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Autotransfusion

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Dick Menzies – 1st expert on this subject based on the ideXlab platform

  • Autotransfusion of shed mediastinal blood a risk factor for mediastinitis after cardiac surgery results of a cluster investigation
    Chest, 2003
    Co-Authors: Sandra Dial, Dao Nguyen, Dick Menzies

    Abstract:

    Rationale After the introduction of Autotransfusion of shed mediastinal blood following cardiac surgery, the incidence of mediastinitis increased. The role of Autotransfusion in the increased occurrence of this serious complication was examined. Methods Using a case-control design, the preoperative, intraoperative, and postoperative characteristics of 11 patients with mediastinitis were compared to those of 33 randomly selected patients undergoing cardiac surgery between September 1, 2000, and April 15, 2001 (control subjects). Results Patients with mediastinitis were significantly more likely to have a body mass index > 30 (unadjusted odds ratio [OR], 9.9; 95% confidence interval [CI], 2.3 to 42.5), to have received antibiotic therapy during the 2 weeks prior to cardiac surgery (OR, 12.0; 95% CI, 1.1 to 131), or to have required re-exploration within 24 h of the original operation (OR, 8.3; 95% CI, 1.8 to 39). Patients with mediastinitis had 3.4 known risk factors for mediastinitis, compared to only 1.4 risk factors per control subject (p = 0.0001), and longer duration of Autotransfusion. After adjustment for other risk factors, Autotransfusion for > 6 h was significantly associated with the development of mediastinitis (adjusted OR, 11.9; 95% CI, 1.4 to 97.2). Conclusion Retransfusion of shed mediastinal blood for > 6 h after cardiac surgery was an independent risk factor for mediastinitis.

P E Mortensen – 2nd expert on this subject based on the ideXlab platform

  • the inflammatory cytokine response after Autotransfusion of shed mediastinal blood
    Acta Anaesthesiologica Scandinavica, 1998
    Co-Authors: Henrik Schmidt, K Bendtzen, P E Mortensen

    Abstract:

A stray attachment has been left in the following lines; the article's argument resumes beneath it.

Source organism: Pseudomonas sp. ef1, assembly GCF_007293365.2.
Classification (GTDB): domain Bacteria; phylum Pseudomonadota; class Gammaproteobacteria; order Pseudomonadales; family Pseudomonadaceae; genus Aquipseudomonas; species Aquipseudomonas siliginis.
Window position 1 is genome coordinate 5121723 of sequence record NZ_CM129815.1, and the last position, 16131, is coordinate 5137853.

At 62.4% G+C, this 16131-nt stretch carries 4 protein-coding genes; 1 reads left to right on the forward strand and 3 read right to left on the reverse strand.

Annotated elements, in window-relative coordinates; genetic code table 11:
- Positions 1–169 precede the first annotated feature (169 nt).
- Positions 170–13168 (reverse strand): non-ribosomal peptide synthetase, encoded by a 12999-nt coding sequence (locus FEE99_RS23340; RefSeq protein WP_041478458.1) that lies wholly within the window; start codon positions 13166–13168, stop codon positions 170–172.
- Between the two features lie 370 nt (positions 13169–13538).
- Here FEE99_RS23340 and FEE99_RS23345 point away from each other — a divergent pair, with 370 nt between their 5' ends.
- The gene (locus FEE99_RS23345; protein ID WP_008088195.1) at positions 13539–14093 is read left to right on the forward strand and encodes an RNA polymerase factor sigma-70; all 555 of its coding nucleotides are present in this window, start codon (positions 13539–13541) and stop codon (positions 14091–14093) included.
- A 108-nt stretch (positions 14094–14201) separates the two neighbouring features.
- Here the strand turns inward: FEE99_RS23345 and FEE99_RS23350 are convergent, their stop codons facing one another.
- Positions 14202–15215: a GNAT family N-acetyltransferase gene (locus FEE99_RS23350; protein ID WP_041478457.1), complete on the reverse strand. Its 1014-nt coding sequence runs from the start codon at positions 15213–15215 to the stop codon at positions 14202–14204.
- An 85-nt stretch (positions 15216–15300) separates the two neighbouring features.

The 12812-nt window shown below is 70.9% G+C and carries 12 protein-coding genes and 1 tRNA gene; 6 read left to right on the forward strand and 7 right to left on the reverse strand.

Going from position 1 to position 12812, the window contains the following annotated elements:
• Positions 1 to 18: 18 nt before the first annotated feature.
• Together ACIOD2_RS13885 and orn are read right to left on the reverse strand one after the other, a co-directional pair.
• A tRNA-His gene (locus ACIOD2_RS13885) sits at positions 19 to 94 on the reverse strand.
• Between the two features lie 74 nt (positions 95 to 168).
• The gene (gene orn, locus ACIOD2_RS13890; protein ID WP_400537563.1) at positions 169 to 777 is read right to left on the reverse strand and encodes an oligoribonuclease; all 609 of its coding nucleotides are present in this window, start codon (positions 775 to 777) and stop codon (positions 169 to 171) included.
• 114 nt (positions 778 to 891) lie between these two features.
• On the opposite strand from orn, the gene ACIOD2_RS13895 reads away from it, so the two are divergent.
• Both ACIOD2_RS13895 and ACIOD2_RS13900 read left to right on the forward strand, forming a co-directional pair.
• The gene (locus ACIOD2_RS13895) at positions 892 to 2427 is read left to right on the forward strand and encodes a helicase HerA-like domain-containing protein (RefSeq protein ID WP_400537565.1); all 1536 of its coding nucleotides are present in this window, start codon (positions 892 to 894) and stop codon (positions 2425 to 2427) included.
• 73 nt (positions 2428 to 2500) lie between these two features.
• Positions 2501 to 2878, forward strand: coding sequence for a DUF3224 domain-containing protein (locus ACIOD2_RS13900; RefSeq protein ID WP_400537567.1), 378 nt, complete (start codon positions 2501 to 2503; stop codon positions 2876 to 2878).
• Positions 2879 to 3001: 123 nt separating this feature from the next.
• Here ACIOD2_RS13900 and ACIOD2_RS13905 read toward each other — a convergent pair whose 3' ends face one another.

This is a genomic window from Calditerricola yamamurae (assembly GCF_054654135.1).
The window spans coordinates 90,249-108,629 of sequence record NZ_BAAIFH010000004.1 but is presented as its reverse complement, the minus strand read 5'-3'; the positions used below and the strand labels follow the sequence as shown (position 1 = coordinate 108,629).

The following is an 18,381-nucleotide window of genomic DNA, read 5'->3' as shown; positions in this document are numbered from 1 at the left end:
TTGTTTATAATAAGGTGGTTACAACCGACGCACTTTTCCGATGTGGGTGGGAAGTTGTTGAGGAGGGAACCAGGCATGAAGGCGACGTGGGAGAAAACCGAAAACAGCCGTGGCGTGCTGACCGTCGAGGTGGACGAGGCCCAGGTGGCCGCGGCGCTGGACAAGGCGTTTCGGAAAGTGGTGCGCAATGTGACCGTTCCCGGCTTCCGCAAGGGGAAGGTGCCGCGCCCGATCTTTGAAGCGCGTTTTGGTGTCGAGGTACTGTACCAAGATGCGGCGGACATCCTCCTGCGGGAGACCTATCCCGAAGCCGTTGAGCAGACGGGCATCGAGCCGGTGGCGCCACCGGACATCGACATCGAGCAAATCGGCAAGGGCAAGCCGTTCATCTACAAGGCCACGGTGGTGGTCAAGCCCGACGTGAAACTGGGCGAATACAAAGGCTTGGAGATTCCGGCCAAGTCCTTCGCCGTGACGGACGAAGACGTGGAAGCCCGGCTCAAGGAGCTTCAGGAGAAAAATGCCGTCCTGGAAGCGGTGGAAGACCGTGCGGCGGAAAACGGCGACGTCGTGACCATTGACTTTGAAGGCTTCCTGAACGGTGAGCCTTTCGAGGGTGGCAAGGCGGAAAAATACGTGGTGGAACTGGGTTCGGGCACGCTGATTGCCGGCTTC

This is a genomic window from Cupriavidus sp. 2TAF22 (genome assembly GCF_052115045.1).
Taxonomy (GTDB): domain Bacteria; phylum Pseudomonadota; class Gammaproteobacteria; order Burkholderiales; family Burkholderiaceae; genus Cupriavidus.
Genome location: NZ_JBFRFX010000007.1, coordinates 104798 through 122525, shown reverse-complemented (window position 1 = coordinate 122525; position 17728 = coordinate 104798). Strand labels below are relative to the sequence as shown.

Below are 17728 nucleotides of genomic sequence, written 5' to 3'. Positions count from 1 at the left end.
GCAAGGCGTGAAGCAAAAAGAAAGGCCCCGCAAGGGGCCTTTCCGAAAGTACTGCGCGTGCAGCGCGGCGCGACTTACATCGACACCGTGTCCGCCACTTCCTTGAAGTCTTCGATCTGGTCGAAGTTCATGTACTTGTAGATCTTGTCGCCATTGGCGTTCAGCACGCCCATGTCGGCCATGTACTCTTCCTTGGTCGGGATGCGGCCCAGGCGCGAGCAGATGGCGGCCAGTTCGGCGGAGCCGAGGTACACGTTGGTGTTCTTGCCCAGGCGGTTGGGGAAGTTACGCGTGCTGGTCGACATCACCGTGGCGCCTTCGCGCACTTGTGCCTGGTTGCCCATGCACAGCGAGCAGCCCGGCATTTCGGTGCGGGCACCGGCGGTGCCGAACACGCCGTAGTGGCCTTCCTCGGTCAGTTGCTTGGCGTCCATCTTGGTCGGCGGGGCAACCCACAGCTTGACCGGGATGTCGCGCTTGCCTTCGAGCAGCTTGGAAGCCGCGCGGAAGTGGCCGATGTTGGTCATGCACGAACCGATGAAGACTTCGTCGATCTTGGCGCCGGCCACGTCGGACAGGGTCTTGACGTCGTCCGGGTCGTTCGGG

Background: The inflammatory response in patients undergoing cardiac surgery with cardiopulmonary bypass is well known and increased levels of inflammatory cytokines have been shown. High levels of cytokines have been reported in blood drained from the surgical field. The present study aimed to elucidate whether Autotransfusion of shed mediastinal blood in itself causes increased cytokine levels in coronary artery bypass graft (CABG) patients. Methods: A prospective, randomized controlled study was performed in 23 patients having elective uncomplicated CABG. Autotransfusion of shed mediastinal blood was done every hour for 18 h in group I. In group II, the shed mediastinal blood was accumulated for 4 h in the cardiotomy reservoir and then autotransfused every hour for the next 14 h. Plasma levels of tumour necrosis factor-α (TNFα) and interleukin (IL)-1α, IL-1β, IL-6 were measured. In vitro study of cytokine production was performed with or without stimulation (phytohaemagglutinin (PHA) and Escherichia coli (E. coli) lipopolysaccharide (LPS)). Results: We found high levels of IL-6 in the shed mediastinal blood. However, Autotransfusion of shed mediastinal blood did not lead to increased level of cytokines (TNFα, IL-1α, IL-1β and IL-6) in plasma in group I nor in group II. In vitro study showed activation of the leucocytes in the shed mediastinal blood with a significantly increased production of TNFα and IL-6 both in the stimulated and non-stimulated samples. Conclusion: Shed mediastinal blood contains high levels of IL-6. However, Autotransfusion of shed mediastinal does not cause measurable elevations in plasma levels of IL-6. In vitro study shows that Autotransfusion activates leucocytes, which may enhance production of inflammatory cytokines.